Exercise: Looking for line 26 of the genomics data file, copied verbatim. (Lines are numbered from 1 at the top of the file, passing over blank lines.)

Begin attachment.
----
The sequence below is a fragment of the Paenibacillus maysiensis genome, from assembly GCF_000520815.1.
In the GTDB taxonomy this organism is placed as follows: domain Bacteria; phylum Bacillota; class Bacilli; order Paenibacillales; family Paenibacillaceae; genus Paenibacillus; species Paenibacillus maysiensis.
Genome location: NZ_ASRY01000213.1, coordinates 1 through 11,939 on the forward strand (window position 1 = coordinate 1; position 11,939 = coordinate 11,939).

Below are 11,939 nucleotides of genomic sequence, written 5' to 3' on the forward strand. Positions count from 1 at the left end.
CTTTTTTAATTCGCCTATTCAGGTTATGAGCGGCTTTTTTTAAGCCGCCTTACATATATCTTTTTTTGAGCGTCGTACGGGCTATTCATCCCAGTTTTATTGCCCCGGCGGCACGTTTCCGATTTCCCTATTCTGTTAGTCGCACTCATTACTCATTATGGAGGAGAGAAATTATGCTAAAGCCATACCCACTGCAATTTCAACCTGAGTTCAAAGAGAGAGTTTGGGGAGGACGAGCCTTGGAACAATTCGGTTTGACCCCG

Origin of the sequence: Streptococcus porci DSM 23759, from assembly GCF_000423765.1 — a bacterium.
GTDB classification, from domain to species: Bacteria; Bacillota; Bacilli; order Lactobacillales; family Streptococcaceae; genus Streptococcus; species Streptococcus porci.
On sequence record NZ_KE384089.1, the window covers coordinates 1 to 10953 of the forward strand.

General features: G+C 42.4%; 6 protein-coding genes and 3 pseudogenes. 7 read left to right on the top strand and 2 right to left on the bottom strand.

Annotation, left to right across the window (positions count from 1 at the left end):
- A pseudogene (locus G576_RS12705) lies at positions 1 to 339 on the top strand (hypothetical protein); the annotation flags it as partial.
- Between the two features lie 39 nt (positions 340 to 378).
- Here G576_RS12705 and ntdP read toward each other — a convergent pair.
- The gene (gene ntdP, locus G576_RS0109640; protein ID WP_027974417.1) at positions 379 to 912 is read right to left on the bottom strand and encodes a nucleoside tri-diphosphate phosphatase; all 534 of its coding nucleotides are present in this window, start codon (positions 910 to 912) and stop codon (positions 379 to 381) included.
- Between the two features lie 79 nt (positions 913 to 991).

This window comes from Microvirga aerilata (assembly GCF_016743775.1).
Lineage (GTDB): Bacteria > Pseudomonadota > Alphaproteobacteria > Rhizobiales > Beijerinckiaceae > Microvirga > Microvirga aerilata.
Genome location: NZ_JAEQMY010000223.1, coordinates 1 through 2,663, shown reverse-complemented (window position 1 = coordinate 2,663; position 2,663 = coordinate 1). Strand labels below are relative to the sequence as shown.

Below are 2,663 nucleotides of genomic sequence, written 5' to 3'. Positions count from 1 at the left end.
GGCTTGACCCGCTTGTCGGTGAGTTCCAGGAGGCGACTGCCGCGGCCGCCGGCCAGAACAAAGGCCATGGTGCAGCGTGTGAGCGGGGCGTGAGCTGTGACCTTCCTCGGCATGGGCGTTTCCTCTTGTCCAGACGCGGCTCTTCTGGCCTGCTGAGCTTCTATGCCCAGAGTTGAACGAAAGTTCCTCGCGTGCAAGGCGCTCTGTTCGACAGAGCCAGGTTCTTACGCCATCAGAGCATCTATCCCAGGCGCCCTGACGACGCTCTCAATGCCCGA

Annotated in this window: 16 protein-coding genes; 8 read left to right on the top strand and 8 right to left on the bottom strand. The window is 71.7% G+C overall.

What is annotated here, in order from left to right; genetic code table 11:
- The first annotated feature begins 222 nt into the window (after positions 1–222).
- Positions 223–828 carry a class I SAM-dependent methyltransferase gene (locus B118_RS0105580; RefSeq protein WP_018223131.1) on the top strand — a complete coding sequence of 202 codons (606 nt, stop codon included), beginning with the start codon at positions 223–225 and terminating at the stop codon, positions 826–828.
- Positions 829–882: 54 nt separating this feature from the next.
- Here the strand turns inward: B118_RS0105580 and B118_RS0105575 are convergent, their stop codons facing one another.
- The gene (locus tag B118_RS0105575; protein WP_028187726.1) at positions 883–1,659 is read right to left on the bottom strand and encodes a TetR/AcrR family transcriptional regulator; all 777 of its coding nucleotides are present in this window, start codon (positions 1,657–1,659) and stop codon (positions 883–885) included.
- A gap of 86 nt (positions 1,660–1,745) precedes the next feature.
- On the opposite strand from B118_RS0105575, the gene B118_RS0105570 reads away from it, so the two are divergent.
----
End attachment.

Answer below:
- Here the strand turns inward: B118_RS0105580 and B118_RS0105575 are convergent, their stop codons facing one another.